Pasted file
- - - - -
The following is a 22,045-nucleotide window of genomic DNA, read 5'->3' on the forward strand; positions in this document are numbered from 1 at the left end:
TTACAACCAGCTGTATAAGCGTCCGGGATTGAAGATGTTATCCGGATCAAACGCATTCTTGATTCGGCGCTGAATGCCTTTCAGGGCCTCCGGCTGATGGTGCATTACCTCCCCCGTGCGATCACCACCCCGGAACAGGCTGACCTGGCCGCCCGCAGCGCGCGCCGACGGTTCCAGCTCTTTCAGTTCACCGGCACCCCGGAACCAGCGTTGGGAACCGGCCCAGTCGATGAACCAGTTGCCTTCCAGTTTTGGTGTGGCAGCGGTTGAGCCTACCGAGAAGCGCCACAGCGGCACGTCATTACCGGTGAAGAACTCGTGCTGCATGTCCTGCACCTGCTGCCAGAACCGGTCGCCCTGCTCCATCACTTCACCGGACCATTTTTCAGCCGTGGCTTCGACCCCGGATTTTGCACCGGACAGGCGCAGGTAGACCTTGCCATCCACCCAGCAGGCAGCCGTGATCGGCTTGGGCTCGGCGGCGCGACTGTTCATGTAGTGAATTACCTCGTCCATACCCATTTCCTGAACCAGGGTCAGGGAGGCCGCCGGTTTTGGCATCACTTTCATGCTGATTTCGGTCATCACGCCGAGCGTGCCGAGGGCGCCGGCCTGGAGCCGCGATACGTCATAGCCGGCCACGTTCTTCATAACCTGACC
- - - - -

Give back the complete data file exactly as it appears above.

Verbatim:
The following is a 22,045-nucleotide window of genomic DNA, read 5'->3' on the forward strand; positions in this document are numbered from 1 at the left end:
TTACAACCAGCTGTATAAGCGTCCGGGATTGAAGATGTTATCCGGATCAAACGCATTCTTGATTCGGCGCTGAATGCCTTTCAGGGCCTCCGGCTGATGGTGCATTACCTCCCCCGTGCGATCACCACCCCGGAACAGGCTGACCTGGCCGCCCGCAGCGCGCGCCGACGGTTCCAGCTCTTTCAGTTCACCGGCACCCCGGAACCAGCGTTGGGAACCGGCCCAGTCGATGAACCAGTTGCCTTCCAGTTTTGGTGTGGCAGCGGTTGAGCCTACCGAGAAGCGCCACAGCGGCACGTCATTACCGGTGAAGAACTCGTGCTGCATGTCCTGCACCTGCTGCCAGAACCGGTCGCCCTGCTCCATCACTTCACCGGACCATTTTTCAGCCGTGGCTTCGACCCCGGATTTTGCACCGGACAGGCGCAGGTAGACCTTGCCATCCACCCAGCAGGCAGCCGTGATCGGCTTGGGCTCGGCGGCGCGACTGTTCATGTAGTGAATTACCTCGTCCATACCCATTTCCTGAACCAGGGTCAGGGAGGCCGCCGGTTTTGGCATCACTTTCATGCTGATTTCGGTCATCACGCCGAGCGTGCCGAGGGCGCCGGCCTGGAGCCGCGATACGTCATAGCCGGCCACGTTCTTCATAACCTGACC